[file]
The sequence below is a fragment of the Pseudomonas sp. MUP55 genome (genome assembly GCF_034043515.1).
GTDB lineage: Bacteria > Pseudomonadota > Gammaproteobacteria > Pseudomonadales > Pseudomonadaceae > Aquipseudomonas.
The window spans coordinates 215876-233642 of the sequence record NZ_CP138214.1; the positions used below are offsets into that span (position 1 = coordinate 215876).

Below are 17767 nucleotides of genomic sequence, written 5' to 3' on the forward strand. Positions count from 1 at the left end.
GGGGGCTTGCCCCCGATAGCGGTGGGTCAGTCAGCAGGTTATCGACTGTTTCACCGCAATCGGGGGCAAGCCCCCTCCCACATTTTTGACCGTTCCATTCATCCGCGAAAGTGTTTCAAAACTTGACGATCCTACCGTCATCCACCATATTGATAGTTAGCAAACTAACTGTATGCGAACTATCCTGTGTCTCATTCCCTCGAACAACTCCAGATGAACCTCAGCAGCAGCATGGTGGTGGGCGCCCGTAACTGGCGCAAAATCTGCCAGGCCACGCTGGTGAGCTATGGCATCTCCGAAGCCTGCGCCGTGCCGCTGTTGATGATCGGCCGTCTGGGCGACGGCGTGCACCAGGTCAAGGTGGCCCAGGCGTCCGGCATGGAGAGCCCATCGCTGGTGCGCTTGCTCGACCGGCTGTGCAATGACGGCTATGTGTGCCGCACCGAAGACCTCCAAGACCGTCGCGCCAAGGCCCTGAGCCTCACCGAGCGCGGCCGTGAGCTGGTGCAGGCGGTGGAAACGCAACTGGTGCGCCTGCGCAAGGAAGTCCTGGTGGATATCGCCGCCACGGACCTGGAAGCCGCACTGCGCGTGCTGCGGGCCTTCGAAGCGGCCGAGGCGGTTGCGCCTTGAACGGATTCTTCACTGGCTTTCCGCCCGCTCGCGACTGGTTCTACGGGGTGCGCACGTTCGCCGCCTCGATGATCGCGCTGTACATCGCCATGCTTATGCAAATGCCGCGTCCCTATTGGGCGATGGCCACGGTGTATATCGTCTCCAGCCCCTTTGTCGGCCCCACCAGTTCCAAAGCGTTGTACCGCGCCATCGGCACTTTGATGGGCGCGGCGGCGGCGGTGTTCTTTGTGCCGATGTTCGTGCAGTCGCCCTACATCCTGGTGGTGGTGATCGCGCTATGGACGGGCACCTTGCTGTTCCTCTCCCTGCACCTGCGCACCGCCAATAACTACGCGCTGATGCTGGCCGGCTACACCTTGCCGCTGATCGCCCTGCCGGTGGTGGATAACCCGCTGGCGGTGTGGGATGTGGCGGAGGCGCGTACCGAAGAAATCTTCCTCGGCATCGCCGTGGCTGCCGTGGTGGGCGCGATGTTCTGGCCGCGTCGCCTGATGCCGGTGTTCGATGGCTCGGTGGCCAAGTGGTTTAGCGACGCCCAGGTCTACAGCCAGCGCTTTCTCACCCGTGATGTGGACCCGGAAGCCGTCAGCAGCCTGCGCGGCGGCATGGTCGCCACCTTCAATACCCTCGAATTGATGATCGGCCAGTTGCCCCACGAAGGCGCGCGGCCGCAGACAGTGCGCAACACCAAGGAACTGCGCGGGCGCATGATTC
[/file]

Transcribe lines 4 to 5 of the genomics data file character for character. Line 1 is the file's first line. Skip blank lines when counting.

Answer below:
Below are 17767 nucleotides of genomic sequence, written 5' to 3' on the forward strand. Positions count from 1 at the left end.
GGGGGCTTGCCCCCGATAGCGGTGGGTCAGTCAGCAGGTTATCGACTGTTTCACCGCAATCGGGGGCAAGCCCCCTCCCACATTTTTGACCGTTCCATTCATCCGCGAAAGTGTTTCAAAACTTGACGATCCTACCGTCATCCACCATATTGATAGTTAGCAAACTAACTGTATGCGAACTATCCTGTGTCTCATTCCCTCGAACAACTCCAGATGAACCTCAGCAGCAGCATGGTGGTGGGCGCCCGTAACTGGCGCAAAATCTGCCAGGCCACGCTGGTGAGCTATGGCATCTCCGAAGCCTGCGCCGTGCCGCTGTTGATGATCGGCCGTCTGGGCGACGGCGTGCACCAGGTCAAGGTGGCCCAGGCGTCCGGCATGGAGAGCCCATCGCTGGTGCGCTTGCTCGACCGGCTGTGCAATGACGGCTATGTGTGCCGCACCGAAGACCTCCAAGACCGTCGCGCCAAGGCCCTGAGCCTCACCGAGCGCGGCCGTGAGCTGGTGCAGGCGGTGGAAACGCAACTGGTGCGCCTGCGCAAGGAAGTCCTGGTGGATATCGCCGCCACGGACCTGGAAGCCGCACTGCGCGTGCTGCGGGCCTTCGAAGCGGCCGAGGCGGTTGCGCCTTGAACGGATTCTTCACTGGCTTTCCGCCCGCTCGCGACTGGTTCTACGGGGTGCGCACGTTCGCCGCCTCGATGATCGCGCTGTACATCGCCATGCTTATGCAAATGCCGCGTCCCTATTGGGCGATGGCCACGGTGTATATCGTCTCCAGCCCCTTTGTCGGCCCCACCAGTTCCAAAGCGTTGTACCGCGCCATCGGCACTTTGATGGGCGCGGCGGCGGCGGTGTTCTTTGTGCCGATGTTCGTGCAGTCGCCCTACATCCTGGTGGTGGTGATCGCGCTATGGACGGGCACCTTGCTGTTCCTCTCCCTGCACCTGCGCACCGCCAATAACTACGCGCTGATGCTGGCCGGCTACACCTTGCCGCTGATCGCCCTGCCGGTGGTGGATAACCCGCTGGCGGTGTGGGATGTGGCGGAGGCGCGTACCGAAGAAATCTTCCTCGGCATCGCCGTGGCTGCCGTGGTGGGCGCGATGTTCTGGCCGCGTCGCCTGATGCCGGTGTTCGATGGCTCGGTGGCCAAGTGGTTTAGCGACGCCCAGGTCTACAGCCAGCGCTTTCTCACCCGTGATGTGGACCCGGAAGCCGTCAGCAGCCTGCGCGGCGGCATGGTCGCCACCTTCAATACCCTCGAATTGATGATCGGCCAGTTGCCCCACGAAGGCGCGCGGCCGCAGACAGTGCGCAACACCAAGGAACTGCGCGGGCGCATGATTC